Treatment is similar to that of EM (TABLE 2) and is aimed at the underlying cause. Extensive dermal involvement results in massive fluid, electrolyte, and plasma protein losses. Supportive care akin to that for burn patients (aggressive fluid replacement, antimicrobial therapy, wound care, analgesia, nutritional support) is required.15,17 Decreased effective circulating volume is possible secondary to fluid losses, and perfusion parameters (venous blood gas, lactate, blood pressure, urine output, heart rate) should be monitored. Use of glucocorticoids is controversial. Human immunoglobulin has been used successfully.12,13 Resolution of signs may take 2 to 3 weeks if the underlying cause is corrected.15 However, the prognosis is often guarded to poor and depends on the severity of the lesions. Mortality rates in humans can be as high as 30% to 50%, with sepsis being the primary cause of death.3,4,17

    Cutaneous Vasculitis

    Vasculitis is an uncommon disorder that causes inflammation within blood vessel walls, resulting in disruption of the vessel architecture, altered blood flow, and ischemic injury to end tissues.18,19 In most cases, the proposed pathophysiology involves a type III hypersensitivity reaction with immune complex deposition along the endothelium. A type I reaction may be important during the initial stages of the disease. Activation of the complement cascade results in endothelial necrosis, thrombosis, vascular occlusion, hemorrhage, and ischemia of recipient tissues.18 The skin and visceral organs may be affected. Causes of cutaneous vasculitis include administration of specific drugs (TABLE 1), vaccines (most commonly rabies), infections (viral [feline immunodeficiency virus, feline leukemia virus, feline infectious peritonitis], rickettsial [Rocky Mountain spotted fever, ehrlichiosis, borreliosis], bacterial, parasitic [dirofilariasis]), food hypersensitivity, insect bites, and neoplasia.18–20 At least 50% of veterinary cases are idiopathic.18,20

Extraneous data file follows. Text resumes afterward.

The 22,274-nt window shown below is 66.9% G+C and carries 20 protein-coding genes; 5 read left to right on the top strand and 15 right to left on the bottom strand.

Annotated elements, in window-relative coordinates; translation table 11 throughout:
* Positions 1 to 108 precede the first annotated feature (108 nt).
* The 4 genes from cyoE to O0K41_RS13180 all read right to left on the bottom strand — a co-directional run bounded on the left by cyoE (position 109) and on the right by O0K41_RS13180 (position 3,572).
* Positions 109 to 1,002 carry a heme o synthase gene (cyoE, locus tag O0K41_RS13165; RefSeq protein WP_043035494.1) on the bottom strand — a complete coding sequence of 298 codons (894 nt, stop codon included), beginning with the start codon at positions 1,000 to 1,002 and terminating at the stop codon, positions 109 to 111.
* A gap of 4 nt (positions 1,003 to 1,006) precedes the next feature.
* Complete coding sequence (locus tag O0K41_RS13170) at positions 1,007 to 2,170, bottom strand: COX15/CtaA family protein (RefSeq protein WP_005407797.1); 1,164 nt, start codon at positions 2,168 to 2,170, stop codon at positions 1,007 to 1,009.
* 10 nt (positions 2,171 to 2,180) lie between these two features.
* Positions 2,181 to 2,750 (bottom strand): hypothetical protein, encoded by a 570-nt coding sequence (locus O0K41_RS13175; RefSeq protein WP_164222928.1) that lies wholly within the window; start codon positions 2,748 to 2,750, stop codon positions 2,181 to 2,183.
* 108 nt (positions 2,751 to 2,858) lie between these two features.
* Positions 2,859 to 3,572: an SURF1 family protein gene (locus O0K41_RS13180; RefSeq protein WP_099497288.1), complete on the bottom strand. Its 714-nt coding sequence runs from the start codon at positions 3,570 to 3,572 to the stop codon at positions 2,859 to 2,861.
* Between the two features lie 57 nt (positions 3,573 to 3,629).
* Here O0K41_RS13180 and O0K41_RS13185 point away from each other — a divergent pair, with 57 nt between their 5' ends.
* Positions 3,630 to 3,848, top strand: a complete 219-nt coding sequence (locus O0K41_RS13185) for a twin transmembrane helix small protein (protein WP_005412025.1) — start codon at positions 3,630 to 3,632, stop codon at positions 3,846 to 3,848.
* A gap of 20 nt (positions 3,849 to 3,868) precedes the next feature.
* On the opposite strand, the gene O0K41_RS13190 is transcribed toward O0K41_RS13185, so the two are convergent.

Cutaneous signs are variable: erosions, ulceration, crusting, palpable purpura, edema, plaques, alopecia, and necrosis.18–20 The extremities, ear tips, tail, footpads, oral mucosa, and nasal planum are commonly affected19,20 (FIGURE 2 and FIGURE 3). Systemic manifestations such as pyrexia, lethargy, anemia, gastroenteritis, glomerulonephritis, myopathy, and arthropathy may develop.18,20 Diagnostic differentials include autoimmune diseases and other dermatologic emergencies11,20 (BOX 1). Definitive diagnosis is based on skin biopsy and strong clinical suspicion.18 Early lesions (within 8 to 24 hours of onset) are the most diagnostic, as chronic lesions may only show remnant vessels with little active inflammation.19,20 A thorough history is important for assessing drug or vaccine administration and exposure to infectious agents. To evaluate for specific etiologies, a minimum database (complete blood count, serum chemistry panel, urinalysis) should be performed. Special testing for autoimmune diseases, coagulopathy, and infectious diseases (serology and DNA antigen testing) may be required.